Ready to talk with North Korea or not?

Briefing room at the state Department has traditionally been a place where the United States government to explain and promote its foreign policy around the world. For the six months as Secretary of state Rex Tillerson never came back — until Tuesday, when he appeared to send an ambiguous message to North Korea about its rapidly expanding programs to develop nuclear weapons and missiles.

First, he argued that the trump is not looking for regime change in North Korea. Instead, it strives to be “a productive dialogue”. His comments, is as unusual as his appearance, began a sharp retreat from the threats and harsh statements, which dominated the approach of President trump. For a short time thought possible to have a productive transition from “cool guy”, which requires China to rein in North Korea, to the more subtle, complex approach to a serious and growing nuclear threat.

But we must remember that this administration is trump, and it took very little time before doubtful was the belief that Tillerson spoke on behalf of the President or the national security team agreed on a common strategy that includes diplomatic solution. Wednesday, arrived in Washington from Europe, Vice-President Mike Pens rejected the idea of talks with the North Koreans, stating that “the direct involvement of North Korea” is not considered.

To solve problems in the field of security requires multi-level approaches, and there is nothing unusual in the fact that high-ranking officials emphasize different aspects of the strategy. But now the question is, is there really any strategy. Understaffed state senior officials in the security sector, who typically have experience, and assistance of officials with little management experience create more problems. This administration struggled trying to formulate a consistent policy toward North Korea. Not only ordinary Americans but also America’s allies, hardly understand where this administration. One can only assume that the North Koreans are isolated from much of the world, also confused, which significantly increases the risk of misunderstandings and miscalculations.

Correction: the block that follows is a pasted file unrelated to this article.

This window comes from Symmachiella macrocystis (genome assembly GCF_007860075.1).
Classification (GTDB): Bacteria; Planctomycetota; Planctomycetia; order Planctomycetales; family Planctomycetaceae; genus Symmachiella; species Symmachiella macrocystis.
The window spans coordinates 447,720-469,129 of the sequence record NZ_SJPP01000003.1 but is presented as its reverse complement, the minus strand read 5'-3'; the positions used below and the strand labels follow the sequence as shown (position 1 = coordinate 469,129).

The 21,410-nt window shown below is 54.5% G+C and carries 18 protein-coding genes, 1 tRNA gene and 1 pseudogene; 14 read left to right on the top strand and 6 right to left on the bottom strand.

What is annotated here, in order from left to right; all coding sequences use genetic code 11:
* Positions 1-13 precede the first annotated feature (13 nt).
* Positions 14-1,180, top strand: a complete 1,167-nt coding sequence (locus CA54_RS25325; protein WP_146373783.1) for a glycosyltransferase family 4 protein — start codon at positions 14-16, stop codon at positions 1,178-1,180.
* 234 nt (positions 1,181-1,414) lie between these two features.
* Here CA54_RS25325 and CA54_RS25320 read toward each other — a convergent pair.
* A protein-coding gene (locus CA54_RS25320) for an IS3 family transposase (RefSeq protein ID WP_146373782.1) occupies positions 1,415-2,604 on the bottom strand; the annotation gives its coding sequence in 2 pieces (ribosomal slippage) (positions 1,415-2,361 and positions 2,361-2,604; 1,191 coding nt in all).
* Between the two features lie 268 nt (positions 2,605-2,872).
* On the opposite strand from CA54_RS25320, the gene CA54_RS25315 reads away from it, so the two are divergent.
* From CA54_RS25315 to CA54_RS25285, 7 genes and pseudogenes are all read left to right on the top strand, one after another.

None of this can justify North Korea, whose stock of approximately 21 units of nuclear weapons and aggressive behavior, posing a growing threat. And though North Korea hinted at interest in negotiations with the United States (which it considers a threat, and it’s one of the reasons why the country is, first and foremost, seeks to build a nuclear Arsenal), it is unclear whether these serious statements. It could just be a trick to gain time, and North Korea can continue to develop an Intercontinental ballistic missile that could hit the United States.

© AP Photo, Korean Central News Agency/Korea News Service via Archeologici leader Kim Jong-UN during drills

If there is a reliable way for a peaceful solution — but while there is reason to doubt that’s even possible at this stage, it cannot consist of empty threats, such as those expressed by Pens. It needs to include a subtle blend of pressure — for example, the threat of more severe sanctions — plus the willingness to appeal to fear North Korea, which fears that the United States and South Korea intend to destroy it.

So what is suggested Tillerson? He assured North Korea not only in the fact that the United States does not seek regime change, but also that they do not want an accelerated reunification of the Peninsula and not looking for “excuses to send our military to the North of the 38th parallel.” But, thereby, Tillerson was contrary to Mike Pompeo, the CIA Director, who has hinted that he wants the fall of the government of North Korea.

Tillerson, as the previous administration insisted that North Korea must abandon its nuclear weapons until the negotiations. But it is a hopeless endeavor, because no government will let go of his only bargaining chip. Administration officials privately said that this does not mean that the North Koreans need to hand over the weapon. As said one of the officials, they must “make good faith efforts to demonstrate its commitment to denuclearization” in the future, the steps that were explained to officials of North Korea through its mission at the UN in new York.

Right now it’s a dead end, created by years of broken promises and mistrust. Mixed messages from the administration trump only make the attempt to overcome it.